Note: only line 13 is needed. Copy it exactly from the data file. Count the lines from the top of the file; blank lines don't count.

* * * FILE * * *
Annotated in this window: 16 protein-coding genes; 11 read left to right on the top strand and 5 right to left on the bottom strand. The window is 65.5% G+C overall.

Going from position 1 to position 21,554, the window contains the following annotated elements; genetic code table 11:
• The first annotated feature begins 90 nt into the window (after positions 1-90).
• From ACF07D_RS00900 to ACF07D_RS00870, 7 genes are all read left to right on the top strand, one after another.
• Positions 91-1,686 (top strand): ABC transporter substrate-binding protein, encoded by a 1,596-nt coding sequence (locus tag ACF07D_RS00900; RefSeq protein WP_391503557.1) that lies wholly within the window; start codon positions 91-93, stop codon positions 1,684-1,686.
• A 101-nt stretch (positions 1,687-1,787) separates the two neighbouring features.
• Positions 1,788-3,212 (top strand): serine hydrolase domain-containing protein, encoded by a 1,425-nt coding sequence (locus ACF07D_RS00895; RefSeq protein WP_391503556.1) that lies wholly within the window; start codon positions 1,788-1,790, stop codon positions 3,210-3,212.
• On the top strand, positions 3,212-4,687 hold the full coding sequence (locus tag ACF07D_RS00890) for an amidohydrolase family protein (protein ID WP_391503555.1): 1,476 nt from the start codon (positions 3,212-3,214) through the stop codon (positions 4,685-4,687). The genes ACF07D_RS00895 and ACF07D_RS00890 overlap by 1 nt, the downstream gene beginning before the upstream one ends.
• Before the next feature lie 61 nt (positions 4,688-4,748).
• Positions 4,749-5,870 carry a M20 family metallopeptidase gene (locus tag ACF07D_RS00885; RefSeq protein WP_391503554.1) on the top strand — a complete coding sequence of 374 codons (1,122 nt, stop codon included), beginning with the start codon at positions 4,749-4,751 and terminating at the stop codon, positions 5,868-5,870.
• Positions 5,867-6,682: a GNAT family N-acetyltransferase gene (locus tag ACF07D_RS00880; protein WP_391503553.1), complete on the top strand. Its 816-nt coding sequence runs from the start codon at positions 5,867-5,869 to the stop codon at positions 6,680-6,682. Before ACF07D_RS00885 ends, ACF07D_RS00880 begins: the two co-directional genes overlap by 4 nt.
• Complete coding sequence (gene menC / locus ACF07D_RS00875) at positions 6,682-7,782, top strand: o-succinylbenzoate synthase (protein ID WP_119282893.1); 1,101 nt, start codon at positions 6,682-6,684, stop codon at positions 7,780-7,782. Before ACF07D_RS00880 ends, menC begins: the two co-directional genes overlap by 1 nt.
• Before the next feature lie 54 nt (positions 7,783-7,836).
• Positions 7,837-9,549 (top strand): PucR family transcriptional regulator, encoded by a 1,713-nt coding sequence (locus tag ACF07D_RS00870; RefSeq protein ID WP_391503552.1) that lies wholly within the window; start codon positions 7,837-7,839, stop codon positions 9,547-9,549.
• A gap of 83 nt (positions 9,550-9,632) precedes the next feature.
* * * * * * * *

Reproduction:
• Before the next feature lie 54 nt (positions 7,783-7,836).